The buildings themselves had an odd style. Overall, they resembled luxury treehouses, but with Victorian gothic architectural elements crafted from organic building materials. She wouldn’t have thought it, but it worked. The carved gables, colonettes, and finials blended with the natural wood tones and greenery of the trees they were set into and made the whole city look ancient and magical yet somehow tranquil.

The air up here was still warm but less humid. It smelled a bit lighter too, as though the competing scents of all the plants down below wafted toward the sky and dispersed enough to give the air a more subtle floral aroma tinged with citrus.

Enormous spiral staircases circled the trees, leading from one illuminated building to the next. Some of the trunks were close enough together that the structures spanned two trees, yet the architecture was so graceful it almost looked as if the trees had grown into each other.

No one back home would ever believe this. Her best friend, Jamie, was a Disneyland nut with a SoCal Select yearly passport. She’d probably keel over right here. Alex ignored the slimy voice whispering she’d never be able to describe the city to Jamie. She let the soothing fruity scent of Wilson, still wrapped around her neck, calm her.

Hanging from the tree’s massive branches by impossibly thick, iridescent metal chains were glittering homes strung like teardrop Christmas ornaments in midair. People zoomed by on round platforms every which way, going to and from the suspended structures. The city went on as far as Alex could see, growing smaller in the distance until all she could make out was the bright shine of light from each of the numerous windows, twinkling in the background like billions of fairy lights floating in the darkness.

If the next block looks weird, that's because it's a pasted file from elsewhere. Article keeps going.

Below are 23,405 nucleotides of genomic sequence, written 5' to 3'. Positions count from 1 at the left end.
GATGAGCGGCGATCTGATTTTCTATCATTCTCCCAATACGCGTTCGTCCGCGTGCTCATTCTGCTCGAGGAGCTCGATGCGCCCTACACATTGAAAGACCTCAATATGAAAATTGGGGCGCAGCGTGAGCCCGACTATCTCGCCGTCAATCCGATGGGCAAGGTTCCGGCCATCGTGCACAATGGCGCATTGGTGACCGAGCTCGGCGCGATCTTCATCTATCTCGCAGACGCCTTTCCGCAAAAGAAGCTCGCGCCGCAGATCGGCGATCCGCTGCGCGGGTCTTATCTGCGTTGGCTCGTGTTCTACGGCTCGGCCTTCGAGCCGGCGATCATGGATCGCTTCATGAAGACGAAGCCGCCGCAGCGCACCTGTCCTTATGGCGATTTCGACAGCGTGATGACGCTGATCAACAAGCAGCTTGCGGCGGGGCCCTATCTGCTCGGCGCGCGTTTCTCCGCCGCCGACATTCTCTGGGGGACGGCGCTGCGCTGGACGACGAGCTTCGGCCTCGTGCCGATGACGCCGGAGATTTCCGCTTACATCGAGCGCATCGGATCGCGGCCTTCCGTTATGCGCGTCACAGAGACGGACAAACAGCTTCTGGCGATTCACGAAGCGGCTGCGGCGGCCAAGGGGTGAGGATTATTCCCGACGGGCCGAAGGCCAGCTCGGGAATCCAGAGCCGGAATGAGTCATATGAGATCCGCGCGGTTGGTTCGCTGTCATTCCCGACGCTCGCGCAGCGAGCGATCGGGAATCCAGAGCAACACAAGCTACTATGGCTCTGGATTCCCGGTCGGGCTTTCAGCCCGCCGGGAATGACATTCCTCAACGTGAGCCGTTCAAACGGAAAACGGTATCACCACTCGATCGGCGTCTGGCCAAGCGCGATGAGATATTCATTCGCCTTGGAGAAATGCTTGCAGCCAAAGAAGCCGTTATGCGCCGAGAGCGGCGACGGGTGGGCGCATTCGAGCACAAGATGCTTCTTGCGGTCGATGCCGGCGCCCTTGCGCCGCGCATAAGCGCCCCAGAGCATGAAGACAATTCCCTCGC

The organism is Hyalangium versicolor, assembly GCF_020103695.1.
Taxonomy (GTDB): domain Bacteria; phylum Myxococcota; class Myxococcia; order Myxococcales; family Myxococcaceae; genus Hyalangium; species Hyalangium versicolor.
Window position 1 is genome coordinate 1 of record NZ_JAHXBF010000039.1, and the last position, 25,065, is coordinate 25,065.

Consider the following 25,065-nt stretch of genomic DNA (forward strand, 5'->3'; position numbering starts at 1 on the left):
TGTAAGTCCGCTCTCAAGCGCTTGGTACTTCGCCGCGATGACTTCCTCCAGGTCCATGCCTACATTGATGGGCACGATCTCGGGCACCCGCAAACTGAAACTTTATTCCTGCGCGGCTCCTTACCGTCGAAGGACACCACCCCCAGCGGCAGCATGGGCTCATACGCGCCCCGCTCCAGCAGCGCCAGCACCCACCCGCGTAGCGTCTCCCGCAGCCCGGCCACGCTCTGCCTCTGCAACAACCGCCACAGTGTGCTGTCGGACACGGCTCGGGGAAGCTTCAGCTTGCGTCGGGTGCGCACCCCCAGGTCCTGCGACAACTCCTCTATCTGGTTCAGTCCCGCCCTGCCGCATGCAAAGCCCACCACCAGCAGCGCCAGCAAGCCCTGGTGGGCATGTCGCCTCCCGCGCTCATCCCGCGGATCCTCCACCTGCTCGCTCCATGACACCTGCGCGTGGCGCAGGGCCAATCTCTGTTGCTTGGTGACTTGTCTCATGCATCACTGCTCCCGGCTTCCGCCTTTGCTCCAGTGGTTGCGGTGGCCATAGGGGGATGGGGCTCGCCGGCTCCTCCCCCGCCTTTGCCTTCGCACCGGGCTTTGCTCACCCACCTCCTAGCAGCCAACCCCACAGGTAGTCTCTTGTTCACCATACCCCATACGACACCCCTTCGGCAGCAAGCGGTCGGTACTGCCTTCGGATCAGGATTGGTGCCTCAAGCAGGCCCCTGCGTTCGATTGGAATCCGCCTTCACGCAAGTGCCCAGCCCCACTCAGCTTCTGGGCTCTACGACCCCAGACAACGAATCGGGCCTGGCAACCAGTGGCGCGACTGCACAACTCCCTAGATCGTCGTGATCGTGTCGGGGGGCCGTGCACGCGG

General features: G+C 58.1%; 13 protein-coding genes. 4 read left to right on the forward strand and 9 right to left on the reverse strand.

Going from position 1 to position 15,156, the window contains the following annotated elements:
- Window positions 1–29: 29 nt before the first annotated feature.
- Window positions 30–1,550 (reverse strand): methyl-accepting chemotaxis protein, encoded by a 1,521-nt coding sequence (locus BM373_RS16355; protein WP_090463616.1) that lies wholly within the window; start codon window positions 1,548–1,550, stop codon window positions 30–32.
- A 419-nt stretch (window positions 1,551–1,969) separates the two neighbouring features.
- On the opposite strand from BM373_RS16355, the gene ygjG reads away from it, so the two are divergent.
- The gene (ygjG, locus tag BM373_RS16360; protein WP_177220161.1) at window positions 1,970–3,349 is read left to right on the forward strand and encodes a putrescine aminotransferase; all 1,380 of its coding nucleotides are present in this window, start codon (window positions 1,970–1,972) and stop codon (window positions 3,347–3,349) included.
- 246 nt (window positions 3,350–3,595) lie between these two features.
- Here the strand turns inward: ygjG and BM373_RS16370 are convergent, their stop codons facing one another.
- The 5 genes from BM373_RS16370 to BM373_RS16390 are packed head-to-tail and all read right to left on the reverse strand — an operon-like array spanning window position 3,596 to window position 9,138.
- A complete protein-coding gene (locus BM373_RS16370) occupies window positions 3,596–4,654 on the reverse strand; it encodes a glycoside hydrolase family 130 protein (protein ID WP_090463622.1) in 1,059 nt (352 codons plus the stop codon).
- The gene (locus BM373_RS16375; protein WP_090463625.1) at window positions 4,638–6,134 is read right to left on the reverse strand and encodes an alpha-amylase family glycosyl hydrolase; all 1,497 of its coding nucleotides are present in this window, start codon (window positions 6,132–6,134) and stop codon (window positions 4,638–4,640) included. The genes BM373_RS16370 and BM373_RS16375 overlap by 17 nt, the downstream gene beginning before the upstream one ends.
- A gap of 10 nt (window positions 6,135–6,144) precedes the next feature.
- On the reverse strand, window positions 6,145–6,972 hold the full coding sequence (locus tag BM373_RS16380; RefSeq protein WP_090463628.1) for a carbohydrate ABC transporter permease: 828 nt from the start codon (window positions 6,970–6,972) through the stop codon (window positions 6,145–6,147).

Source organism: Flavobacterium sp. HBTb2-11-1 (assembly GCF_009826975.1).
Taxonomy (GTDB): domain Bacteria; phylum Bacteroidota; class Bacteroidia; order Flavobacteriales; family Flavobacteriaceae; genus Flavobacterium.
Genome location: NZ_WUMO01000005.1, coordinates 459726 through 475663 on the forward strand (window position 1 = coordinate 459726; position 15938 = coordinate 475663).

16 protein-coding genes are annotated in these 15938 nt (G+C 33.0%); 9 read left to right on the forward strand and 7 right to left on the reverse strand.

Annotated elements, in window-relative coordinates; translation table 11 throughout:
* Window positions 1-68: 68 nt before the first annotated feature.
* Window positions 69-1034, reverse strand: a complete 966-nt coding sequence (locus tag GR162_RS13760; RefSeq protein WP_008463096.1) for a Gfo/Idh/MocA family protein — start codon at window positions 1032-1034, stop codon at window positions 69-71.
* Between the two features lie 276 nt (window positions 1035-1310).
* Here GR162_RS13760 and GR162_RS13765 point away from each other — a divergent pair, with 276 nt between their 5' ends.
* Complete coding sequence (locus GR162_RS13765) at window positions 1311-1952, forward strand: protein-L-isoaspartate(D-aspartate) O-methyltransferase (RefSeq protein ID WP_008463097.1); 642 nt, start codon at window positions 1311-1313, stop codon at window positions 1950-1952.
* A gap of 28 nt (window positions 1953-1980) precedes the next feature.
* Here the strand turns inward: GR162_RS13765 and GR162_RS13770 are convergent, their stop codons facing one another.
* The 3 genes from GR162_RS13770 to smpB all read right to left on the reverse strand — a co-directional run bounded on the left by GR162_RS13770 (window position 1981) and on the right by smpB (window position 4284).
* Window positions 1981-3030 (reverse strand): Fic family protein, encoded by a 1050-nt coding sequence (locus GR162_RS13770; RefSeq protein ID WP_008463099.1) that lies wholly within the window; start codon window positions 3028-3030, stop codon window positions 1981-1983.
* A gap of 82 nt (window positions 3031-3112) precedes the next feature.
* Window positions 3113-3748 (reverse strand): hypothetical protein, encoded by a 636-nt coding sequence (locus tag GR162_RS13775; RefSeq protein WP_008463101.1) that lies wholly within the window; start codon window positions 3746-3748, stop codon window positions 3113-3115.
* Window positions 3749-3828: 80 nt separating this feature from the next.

“The Swiss family Robinson has nothing on this place,” she whispered as they passed a strange arena of sorts. Rows upon rows of seating were connected in a circle between four trees and were positioned around a large area of dead space at least three times the size of a football field. Without a floor to be seen, her mind jumped to quidditch.

All of the treehouse buildings were high up on the trees. It seemed as though the population of Sauven spent a majority of their time up here. How would it feel to live your life never walking on solid ground? Alex gulped as she peered over the edge of their platform to the glowing forest far below. A better question was, how many people fell to their deaths every year?

“I request a meeting with the regents,” Auzed called to the leader, who was guiding their party toward the highest floor of a tall grouping of buildings. Unlike the stylish architecture around them, this building was plain and lined with mirrored windows. The effect was creepy. There could be a thousand people staring out at them, and they’d never know.

“Denied,” the man in charge said without looking back at Auzed.

Anger flared in his mossy green eyes for a moment before he gathered himself. “Then I demand to speak with my Queen.”

“You will be questioned before speaking to anyone.”

Auzed growled, actually growled, and focused on his hands, the strong lines of his chiseled face deep in thought.

Their round platform pulled alongside an unloading zone, and she peered next to her at another large man being escorted off a platform in cuffs. What would an alien police station look like?